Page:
Health Reform by Reconciliation: Maligned, Misunderstood, but Misused Is Up for Debate

Unable to pass health care reform using “regular order,” Congressional Democrats now are turning to much-misunderstood process known as “budget reconciliation” to enact the measure. They'll still have to do legislative back flips to get the job done, but the process gives Democrats two major advantages: In the Senate, debate is limited to 20 hours--in other words, no filibusters allowed--and it can pass the Senate with 51 votes, rather than the 60 that much legislation has been required to overcome the filibuster threat. For that reason, congressional Republicans are crying foul, saying the process undermines the rights of the minority. Democrats counter, saying that reconciliation is a legitimate tool, which has been used regularly by both parties to pass high-priority legislation.  Republicans have a few legislative tools with which to protest the process and already are discussing that possibility.

The Democrats are certainly correct that both parties have used reconciliation. Of the 22 times it has been employed, 14 were initiated by a Republican-controlled Congress, and eight by a Democratic Congress. Three have been vetoed, all by President Clinton. Congress, with the cooperation of presidents, has enacted several major policy initiatives using the expedited reconciliation rules. For instance, in 1985, Congress passed the Consolidated Omnibus Reconciliation Act (COBRA), which, among other things, established a program allowing employees to continue their health insurance even after leaving employment. Reconciliation does have its limits. In particular, it cannot include any provisions which are not germane to the budget, it cannot increase the deficit outside of the budget window, and in this case it must reduce the five-year deficit by $1 billion. How these rules might impact efforts for health reform remains to be seen. But Congress appears poised to use the tool to attempt to pass the largest reconciliation bill in history.

Here's how it would work: Both the House and Senate passed health reform bills last year. Normally, that would mean that House and Senate conferees would meet, hammer out a compromise, which would go to the floor of each chamber. Democrats would need 60 votes to pass the compromise in the Senate, since Republicans would filibuster the measure. But with the election of Sen. Scott Brown (R-Mass.), Democrats no longer have 60 members. That means Democrats need to pass the bill with fewer than 60 votes.  How do you do that? Using reconciliation. The House is likely to pass the Senate's health bill. Then, House Democrats, who are unhappy with some provisions of that measure, will pass a bill to change the Senate measure. That will be the reconciliation bill. The Senate will then consider the House-passed reconciliation bill, which only will need 51 votes to pass.

Budget reconciliation is an optional procedure designed to make it easier for Congress to change current law in order to bring revenue, spending and debt-limit levels in line with the annual budget resolution. It was established in the Budget Act of 1974, and first used successfully in 1980, when it made several changes in entitlement programs and raised revenues in an effort to save $8.276 billion between 1981 and 1985.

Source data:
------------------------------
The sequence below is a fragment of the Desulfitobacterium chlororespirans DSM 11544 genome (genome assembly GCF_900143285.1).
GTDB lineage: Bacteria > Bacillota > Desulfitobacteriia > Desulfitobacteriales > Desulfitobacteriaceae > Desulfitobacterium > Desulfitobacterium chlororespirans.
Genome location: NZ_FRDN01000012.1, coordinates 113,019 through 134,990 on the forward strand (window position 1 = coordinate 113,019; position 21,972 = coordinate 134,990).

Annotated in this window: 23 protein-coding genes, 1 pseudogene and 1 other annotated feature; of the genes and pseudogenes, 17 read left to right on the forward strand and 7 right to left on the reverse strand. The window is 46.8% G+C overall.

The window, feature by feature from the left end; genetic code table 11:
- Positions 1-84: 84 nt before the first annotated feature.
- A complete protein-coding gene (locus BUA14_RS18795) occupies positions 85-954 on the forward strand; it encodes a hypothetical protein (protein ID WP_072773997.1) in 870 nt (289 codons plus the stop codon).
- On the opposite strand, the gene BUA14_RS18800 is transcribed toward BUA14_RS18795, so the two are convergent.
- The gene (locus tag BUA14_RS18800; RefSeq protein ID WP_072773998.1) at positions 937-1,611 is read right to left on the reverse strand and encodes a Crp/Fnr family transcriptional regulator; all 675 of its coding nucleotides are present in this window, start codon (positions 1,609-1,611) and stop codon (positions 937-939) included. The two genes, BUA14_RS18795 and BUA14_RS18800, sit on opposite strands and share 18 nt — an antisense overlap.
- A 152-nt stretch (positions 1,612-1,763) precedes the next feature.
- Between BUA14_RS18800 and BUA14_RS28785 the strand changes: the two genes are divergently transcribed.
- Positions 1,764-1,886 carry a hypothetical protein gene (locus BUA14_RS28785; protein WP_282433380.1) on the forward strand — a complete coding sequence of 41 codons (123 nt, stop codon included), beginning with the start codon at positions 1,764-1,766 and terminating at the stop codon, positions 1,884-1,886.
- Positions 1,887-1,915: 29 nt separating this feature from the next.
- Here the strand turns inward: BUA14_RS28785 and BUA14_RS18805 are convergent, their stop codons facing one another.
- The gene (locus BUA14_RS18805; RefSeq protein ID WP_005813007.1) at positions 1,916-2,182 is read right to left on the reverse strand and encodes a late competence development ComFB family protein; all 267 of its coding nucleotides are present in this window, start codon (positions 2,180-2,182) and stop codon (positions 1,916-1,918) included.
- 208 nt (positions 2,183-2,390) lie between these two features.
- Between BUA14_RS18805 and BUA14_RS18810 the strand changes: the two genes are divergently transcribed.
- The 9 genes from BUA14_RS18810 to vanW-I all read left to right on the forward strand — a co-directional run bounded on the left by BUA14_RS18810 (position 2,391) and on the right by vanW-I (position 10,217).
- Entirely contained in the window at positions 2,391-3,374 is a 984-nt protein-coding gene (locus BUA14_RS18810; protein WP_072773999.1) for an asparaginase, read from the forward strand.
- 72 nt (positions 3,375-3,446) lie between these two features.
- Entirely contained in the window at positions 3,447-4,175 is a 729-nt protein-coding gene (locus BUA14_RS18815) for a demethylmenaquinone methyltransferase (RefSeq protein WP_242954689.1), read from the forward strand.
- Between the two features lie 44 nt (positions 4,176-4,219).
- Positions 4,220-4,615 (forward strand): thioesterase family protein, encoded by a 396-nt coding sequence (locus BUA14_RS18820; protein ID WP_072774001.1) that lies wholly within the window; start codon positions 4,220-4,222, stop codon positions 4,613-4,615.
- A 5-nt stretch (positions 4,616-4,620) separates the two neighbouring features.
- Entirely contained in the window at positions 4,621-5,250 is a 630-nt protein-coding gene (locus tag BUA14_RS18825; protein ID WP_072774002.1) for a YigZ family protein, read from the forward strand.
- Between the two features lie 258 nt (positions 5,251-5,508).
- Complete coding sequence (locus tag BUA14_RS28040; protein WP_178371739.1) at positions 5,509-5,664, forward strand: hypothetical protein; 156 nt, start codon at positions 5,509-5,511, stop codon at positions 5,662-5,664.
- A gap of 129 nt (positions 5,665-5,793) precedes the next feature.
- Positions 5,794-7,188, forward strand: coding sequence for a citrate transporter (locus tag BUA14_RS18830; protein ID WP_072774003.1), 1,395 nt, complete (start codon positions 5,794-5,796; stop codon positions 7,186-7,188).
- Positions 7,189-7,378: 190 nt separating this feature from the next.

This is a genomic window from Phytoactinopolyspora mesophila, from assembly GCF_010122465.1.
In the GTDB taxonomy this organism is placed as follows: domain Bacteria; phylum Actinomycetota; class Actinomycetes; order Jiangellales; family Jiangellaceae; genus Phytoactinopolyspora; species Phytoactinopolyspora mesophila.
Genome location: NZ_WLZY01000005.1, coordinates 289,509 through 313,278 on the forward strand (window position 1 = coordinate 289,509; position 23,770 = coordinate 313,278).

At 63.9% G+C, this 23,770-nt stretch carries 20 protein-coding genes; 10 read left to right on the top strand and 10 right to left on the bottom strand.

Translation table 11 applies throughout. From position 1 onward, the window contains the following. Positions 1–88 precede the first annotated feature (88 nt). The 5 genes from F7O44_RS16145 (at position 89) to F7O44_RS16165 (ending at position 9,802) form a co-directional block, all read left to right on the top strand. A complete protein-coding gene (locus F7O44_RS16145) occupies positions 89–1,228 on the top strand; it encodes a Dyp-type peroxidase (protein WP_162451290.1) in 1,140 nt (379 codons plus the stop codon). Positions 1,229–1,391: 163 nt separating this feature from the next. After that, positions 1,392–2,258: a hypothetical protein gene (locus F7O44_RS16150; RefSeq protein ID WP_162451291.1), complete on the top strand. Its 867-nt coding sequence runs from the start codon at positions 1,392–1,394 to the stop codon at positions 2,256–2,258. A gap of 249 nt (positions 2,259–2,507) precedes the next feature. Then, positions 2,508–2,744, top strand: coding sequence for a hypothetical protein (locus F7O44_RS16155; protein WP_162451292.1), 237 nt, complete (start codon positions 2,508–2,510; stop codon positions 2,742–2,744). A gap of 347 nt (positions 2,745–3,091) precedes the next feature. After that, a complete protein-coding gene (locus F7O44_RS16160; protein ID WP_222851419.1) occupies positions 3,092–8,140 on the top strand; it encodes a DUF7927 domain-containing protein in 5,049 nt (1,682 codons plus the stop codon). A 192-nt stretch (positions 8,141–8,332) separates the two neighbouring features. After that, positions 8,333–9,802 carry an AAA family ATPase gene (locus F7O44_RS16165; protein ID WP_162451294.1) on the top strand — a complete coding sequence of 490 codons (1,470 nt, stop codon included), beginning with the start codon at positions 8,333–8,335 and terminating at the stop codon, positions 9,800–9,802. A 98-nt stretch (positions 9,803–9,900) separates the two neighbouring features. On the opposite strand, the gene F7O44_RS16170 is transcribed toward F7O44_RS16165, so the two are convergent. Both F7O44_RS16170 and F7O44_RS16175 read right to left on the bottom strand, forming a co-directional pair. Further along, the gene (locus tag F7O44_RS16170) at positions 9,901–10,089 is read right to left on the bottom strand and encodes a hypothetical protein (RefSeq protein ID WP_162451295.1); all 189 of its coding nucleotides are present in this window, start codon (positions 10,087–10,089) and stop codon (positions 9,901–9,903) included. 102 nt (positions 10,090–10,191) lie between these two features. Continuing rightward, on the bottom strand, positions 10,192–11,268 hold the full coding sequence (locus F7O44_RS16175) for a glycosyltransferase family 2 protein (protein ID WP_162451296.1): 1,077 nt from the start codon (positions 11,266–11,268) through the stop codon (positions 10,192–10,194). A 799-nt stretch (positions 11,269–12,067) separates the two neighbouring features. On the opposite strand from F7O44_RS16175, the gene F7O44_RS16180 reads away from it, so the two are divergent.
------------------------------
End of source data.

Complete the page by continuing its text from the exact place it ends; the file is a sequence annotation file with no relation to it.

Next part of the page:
Reconciliation is essentially a two-stage process. First, Congress includes reconciliation instructions in its concurrent budget resolution. These instructions direct committees to develop legislation implementing the instructions. This already has been done as part of the Fiscal 2010 budget resolution – and these instructions will remain in place until the next resolution or the end of the Congress. Once these instructions are written, authorizing committees must write legislation complying with them and meeting other budget rules. 

Normally, the House passes a special rule limiting amendments and debate on the bill. However, strict rules apply in the Senate, with limits on debate. In addition, all amendments must be germane and not include extraneous material. However, there is no limit on amendments that can be offered. That often has resulted in dozens of amendments introduced and then dispensed with during what has become known as a “Vote-a-Rama.” While all debate time will have been used, normally amendment sponsors and opponents are given a couple of minutes to debate the proposed change.  Republicans already are discussing the possibility of using this tactic.

Because of the many attempts over the years to add extraneous matters into reconciliation bills, in the 1980s, the Senate adopted the Byrd Rule, which requires that all matters included in reconciliation are germane and that they cannot increase the deficit outside the budget window. Material is considered extraneous if it does not produce a change in outlays or revenue, recommends changes in Social Security or increases the deficit outside the “budget window.” The Byrd Rule has been used to block large chunks of legislation. For instance, in 1993, the Senate stripped more than 80 pages of statutory language dealing with Medicare that had been hammered out by the House Ways and Means Committee. During the debate over the Republicans’ large reconciliation bill in 1995, the Senate struck huge portions of the House bill, including 46 welfare reform provisions, including a cap on assistance to families. Provisions dropped have come to be known as “Byrd Droppings.” Republicans are intent on scouring the health bill to find such droppings.